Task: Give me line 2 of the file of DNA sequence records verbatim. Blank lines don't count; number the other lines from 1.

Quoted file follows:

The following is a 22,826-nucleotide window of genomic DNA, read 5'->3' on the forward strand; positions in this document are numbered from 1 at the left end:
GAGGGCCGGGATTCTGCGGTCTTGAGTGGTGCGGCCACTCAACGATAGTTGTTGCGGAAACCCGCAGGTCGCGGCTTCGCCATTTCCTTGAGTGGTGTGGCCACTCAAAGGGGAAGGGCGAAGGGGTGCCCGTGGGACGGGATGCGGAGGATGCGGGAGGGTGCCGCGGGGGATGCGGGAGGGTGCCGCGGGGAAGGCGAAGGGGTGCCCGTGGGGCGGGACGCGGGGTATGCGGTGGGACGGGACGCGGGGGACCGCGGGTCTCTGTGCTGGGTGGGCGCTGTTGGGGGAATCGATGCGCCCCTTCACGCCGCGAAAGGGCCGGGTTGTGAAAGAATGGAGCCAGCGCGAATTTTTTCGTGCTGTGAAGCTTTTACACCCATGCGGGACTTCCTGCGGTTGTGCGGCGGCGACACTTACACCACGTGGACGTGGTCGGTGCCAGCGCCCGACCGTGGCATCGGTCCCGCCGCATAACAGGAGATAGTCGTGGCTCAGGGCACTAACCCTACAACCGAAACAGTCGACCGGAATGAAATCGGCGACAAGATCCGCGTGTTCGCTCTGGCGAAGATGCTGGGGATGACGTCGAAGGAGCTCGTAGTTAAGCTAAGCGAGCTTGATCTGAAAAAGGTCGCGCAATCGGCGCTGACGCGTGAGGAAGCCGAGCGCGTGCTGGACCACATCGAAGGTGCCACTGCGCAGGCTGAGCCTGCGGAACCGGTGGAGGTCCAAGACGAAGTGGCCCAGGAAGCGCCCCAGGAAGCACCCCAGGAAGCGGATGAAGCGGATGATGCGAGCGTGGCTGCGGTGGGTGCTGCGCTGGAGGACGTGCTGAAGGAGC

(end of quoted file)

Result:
GAGGGCCGGGATTCTGCGGTCTTGAGTGGTGCGGCCACTCAACGATAGTTGTTGCGGAAACCCGCAGGTCGCGGCTTCGCCATTTCCTTGAGTGGTGTGGCCACTCAAAGGGGAAGGGCGAAGGGGTGCCCGTGGGACGGGATGCGGAGGATGCGGGAGGGTGCCGCGGGGGATGCGGGAGGGTGCCGCGGGGAAGGCGAAGGGGTGCCCGTGGGGCGGGACGCGGGGTATGCGGTGGGACGGGACGCGGGGGACCGCGGGTCTCTGTGCTGGGTGGGCGCTGTTGGGGGAATCGATGCGCCCCTTCACGCCGCGAAAGGGCCGGGTTGTGAAAGAATGGAGCCAGCGCGAATTTTTTCGTGCTGTGAAGCTTTTACACCCATGCGGGACTTCCTGCGGTTGTGCGGCGGCGACACTTACACCACGTGGACGTGGTCGGTGCCAGCGCCCGACCGTGGCATCGGTCCCGCCGCATAACAGGAGATAGTCGTGGCTCAGGGCACTAACCCTACAACCGAAACAGTCGACCGGAATGAAATCGGCGACAAGATCCGCGTGTTCGCTCTGGCGAAGATGCTGGGGATGACGTCGAAGGAGCTCGTAGTTAAGCTAAGCGAGCTTGATCTGAAAAAGGTCGCGCAATCGGCGCTGACGCGTGAGGAAGCCGAGCGCGTGCTGGACCACATCGAAGGTGCCACTGCGCAGGCTGAGCCTGCGGAACCGGTGGAGGTCCAAGACGAAGTGGCCCAGGAAGCGCCCCAGGAAGCACCCCAGGAAGCGGATGAAGCGGATGATGCGAGCGTGGCTGCGGTGGGTGCTGCGCTGGAGGACGTGCTGAAGGAGC